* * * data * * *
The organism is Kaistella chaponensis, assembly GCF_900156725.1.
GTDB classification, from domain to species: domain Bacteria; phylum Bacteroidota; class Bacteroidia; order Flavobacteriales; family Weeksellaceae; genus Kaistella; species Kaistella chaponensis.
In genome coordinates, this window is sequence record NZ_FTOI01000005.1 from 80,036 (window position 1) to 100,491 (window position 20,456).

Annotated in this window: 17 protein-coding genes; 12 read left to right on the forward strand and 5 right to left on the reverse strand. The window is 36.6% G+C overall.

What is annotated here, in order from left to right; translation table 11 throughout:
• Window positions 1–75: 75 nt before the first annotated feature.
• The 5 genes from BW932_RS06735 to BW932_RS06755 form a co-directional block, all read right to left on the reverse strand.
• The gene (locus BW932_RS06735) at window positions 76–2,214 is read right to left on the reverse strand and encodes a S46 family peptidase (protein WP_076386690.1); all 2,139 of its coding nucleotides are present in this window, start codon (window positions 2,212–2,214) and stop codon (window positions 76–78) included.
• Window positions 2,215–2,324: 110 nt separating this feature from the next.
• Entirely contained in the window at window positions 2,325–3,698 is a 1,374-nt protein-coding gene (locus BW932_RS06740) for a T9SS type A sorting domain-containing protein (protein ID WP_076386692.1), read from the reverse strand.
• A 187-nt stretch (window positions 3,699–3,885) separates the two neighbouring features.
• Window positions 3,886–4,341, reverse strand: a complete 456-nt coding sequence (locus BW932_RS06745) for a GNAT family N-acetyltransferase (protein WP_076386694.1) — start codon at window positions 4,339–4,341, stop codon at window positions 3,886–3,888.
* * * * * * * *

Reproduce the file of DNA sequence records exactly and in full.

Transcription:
The organism is Kaistella chaponensis, assembly GCF_900156725.1.
GTDB classification, from domain to species: domain Bacteria; phylum Bacteroidota; class Bacteroidia; order Flavobacteriales; family Weeksellaceae; genus Kaistella; species Kaistella chaponensis.
In genome coordinates, this window is sequence record NZ_FTOI01000005.1 from 80,036 (window position 1) to 100,491 (window position 20,456).

Annotated in this window: 17 protein-coding genes; 12 read left to right on the forward strand and 5 right to left on the reverse strand. The window is 36.6% G+C overall.

What is annotated here, in order from left to right; translation table 11 throughout:
• Window positions 1–75: 75 nt before the first annotated feature.
• The 5 genes from BW932_RS06735 to BW932_RS06755 form a co-directional block, all read right to left on the reverse strand.
• The gene (locus BW932_RS06735) at window positions 76–2,214 is read right to left on the reverse strand and encodes a S46 family peptidase (protein WP_076386690.1); all 2,139 of its coding nucleotides are present in this window, start codon (window positions 2,212–2,214) and stop codon (window positions 76–78) included.
• Window positions 2,215–2,324: 110 nt separating this feature from the next.
• Entirely contained in the window at window positions 2,325–3,698 is a 1,374-nt protein-coding gene (locus BW932_RS06740) for a T9SS type A sorting domain-containing protein (protein ID WP_076386692.1), read from the reverse strand.
• A 187-nt stretch (window positions 3,699–3,885) separates the two neighbouring features.
• Window positions 3,886–4,341, reverse strand: a complete 456-nt coding sequence (locus BW932_RS06745) for a GNAT family N-acetyltransferase (protein WP_076386694.1) — start codon at window positions 4,339–4,341, stop codon at window positions 3,886–3,888.